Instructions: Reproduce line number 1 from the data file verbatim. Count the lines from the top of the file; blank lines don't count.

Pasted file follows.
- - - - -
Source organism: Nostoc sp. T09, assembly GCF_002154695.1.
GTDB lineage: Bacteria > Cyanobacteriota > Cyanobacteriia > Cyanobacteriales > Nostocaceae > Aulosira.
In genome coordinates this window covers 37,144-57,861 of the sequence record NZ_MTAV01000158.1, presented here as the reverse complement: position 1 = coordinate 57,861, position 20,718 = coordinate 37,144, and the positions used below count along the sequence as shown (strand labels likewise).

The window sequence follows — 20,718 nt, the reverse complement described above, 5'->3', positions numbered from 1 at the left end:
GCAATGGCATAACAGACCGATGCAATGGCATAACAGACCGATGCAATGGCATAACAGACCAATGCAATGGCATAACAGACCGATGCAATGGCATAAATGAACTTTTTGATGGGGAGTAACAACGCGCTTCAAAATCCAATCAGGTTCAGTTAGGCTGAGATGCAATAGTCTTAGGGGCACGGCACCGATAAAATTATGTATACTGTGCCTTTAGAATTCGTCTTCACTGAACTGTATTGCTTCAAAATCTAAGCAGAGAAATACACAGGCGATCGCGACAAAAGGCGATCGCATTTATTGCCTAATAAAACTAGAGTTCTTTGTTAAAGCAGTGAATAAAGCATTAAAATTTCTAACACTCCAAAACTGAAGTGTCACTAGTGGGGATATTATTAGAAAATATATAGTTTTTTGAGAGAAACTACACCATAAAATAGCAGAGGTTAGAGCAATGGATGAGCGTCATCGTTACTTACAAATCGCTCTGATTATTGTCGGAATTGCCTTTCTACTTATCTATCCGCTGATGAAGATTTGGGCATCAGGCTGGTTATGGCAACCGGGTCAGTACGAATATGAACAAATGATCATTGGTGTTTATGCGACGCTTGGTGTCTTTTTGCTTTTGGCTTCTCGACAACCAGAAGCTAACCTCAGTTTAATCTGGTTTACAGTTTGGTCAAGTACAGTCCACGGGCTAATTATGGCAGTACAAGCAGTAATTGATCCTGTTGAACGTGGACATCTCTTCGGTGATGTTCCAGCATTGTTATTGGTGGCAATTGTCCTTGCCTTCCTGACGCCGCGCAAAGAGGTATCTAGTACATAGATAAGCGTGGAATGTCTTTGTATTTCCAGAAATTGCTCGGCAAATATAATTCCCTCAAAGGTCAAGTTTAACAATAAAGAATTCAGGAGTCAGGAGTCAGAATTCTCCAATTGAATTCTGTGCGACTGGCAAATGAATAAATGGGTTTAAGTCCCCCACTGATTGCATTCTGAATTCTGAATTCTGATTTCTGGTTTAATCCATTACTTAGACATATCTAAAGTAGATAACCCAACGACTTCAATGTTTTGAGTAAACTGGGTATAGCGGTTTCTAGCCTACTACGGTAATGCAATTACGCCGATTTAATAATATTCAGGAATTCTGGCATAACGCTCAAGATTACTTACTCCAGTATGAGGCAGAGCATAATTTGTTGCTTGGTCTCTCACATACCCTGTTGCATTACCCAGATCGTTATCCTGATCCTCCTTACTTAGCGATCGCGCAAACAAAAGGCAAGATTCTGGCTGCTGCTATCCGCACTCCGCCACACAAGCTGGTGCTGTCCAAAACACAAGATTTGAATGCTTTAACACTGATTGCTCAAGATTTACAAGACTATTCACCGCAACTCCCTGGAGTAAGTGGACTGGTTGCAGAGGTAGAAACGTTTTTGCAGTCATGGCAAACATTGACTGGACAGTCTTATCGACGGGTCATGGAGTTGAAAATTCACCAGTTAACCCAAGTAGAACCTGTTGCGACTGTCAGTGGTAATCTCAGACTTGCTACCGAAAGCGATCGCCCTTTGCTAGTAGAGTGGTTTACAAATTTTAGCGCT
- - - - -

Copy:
Source organism: Nostoc sp. T09, assembly GCF_002154695.1.